Protecting the Seas

Vol. 35-2

June 1993

This essay aims to show how many non-nuclear industries contributed significantly to natural radioactivity. The examples given include the release of radon-220 and radon-222, as well as other radioisotopes, from the combustion of fossil fuels. Furthermore, edible mussels in the Irish Sea have been found to concentrate polonium-210 from seawater: the original source of the isotope was found to be the waste from a phosphate processing plant. These contributions should be taken into account when the environmental impacts of different industrial activities are compared. 3 tabs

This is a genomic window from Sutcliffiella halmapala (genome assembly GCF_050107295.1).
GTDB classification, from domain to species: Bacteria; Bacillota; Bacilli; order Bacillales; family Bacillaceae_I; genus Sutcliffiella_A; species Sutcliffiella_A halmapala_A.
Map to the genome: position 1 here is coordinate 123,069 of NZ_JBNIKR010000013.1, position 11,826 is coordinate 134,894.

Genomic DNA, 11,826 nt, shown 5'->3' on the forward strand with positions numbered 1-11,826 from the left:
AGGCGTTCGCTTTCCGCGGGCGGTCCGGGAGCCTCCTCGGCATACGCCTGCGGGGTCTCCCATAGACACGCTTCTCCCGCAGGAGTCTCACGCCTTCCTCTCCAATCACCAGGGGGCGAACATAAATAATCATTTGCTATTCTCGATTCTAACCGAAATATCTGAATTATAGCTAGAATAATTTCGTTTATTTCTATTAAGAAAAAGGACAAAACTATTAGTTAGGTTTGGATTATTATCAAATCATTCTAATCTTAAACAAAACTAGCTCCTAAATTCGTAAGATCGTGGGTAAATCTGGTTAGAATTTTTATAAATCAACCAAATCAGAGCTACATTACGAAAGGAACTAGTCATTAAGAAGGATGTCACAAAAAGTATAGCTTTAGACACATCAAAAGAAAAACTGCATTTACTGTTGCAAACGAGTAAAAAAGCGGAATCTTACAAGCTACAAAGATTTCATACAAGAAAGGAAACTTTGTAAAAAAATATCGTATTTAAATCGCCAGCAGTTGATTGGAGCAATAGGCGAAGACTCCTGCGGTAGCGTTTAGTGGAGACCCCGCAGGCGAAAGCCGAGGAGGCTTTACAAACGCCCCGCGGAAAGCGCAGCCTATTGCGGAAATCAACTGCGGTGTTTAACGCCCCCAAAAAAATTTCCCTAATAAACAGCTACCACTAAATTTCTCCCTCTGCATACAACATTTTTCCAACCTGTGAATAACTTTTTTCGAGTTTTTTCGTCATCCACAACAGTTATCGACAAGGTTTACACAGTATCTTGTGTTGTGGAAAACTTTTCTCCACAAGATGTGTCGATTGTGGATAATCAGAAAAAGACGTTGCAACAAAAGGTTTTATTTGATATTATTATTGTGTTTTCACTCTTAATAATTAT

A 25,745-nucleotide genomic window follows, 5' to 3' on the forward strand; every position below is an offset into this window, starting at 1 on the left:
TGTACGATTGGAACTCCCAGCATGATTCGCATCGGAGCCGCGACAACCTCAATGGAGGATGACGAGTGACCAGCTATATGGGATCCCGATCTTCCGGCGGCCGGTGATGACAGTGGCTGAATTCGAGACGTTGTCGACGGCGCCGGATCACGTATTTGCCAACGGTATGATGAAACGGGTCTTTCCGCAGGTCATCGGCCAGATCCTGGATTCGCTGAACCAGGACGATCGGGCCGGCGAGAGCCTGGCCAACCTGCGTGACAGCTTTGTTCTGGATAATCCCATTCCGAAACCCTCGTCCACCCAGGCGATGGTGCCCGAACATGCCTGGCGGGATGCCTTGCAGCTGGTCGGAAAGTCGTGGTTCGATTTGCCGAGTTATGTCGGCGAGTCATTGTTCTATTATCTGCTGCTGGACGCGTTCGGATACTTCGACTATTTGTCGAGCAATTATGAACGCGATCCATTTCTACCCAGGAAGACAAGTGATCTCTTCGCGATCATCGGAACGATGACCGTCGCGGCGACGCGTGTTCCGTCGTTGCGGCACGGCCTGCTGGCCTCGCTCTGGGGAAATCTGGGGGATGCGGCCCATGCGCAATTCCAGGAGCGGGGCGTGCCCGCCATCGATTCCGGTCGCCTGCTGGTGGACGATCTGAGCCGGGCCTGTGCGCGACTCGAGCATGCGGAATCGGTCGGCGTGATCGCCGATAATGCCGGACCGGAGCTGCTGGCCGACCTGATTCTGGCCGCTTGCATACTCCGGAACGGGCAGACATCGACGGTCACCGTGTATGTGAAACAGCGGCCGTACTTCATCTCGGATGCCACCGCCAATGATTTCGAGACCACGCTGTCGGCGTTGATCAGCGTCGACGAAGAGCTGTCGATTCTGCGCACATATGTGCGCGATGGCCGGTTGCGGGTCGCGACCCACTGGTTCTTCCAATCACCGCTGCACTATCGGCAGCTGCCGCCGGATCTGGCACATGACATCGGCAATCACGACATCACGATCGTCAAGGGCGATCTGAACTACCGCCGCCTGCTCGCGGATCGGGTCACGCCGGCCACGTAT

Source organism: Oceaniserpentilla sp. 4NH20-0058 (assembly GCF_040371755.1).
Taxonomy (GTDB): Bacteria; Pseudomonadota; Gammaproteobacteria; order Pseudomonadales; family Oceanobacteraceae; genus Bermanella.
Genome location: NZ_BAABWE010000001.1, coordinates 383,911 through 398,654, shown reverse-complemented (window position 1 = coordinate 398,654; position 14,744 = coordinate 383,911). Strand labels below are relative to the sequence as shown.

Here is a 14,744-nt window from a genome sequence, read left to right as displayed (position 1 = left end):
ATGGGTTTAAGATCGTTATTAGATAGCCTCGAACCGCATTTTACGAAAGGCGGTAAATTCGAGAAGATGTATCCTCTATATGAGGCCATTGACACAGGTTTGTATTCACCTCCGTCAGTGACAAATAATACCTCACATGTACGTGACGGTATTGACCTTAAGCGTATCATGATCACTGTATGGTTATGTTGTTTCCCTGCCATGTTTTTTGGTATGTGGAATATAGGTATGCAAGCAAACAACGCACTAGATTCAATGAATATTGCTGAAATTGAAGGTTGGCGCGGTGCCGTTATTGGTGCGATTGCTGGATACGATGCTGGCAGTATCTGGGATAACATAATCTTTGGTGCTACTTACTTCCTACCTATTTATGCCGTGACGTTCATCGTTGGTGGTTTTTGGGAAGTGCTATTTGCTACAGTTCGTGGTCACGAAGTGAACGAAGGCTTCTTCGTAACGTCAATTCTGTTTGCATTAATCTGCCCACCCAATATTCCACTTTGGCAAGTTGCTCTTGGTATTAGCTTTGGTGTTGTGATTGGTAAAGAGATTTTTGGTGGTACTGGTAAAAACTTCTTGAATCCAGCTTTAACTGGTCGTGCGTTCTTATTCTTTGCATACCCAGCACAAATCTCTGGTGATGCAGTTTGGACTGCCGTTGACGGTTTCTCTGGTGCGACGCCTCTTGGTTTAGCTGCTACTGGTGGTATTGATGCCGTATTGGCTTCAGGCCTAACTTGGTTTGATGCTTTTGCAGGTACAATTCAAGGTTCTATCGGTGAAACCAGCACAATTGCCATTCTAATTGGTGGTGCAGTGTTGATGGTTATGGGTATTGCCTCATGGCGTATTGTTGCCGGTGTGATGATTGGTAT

Nuclear and isotopic techniques for investigating marine pollution

Pollution in the Gulf: Monitoring the marine environment

Pesticides in tropical marine environments: Assessing their fate

Environmental pollution of the Black Sea: A search for answers

Global ocean studies, the greenhouse effect, and climate change: Investigating interconnections

Environmental radioactivity: A perspective on industrial contributions

Applying nuclear techniques for environmental protection: A global research network

Get Email Notifications

Enter E-mail Here:


  1. Employment
  2. Women
  3. Press

Stay in touch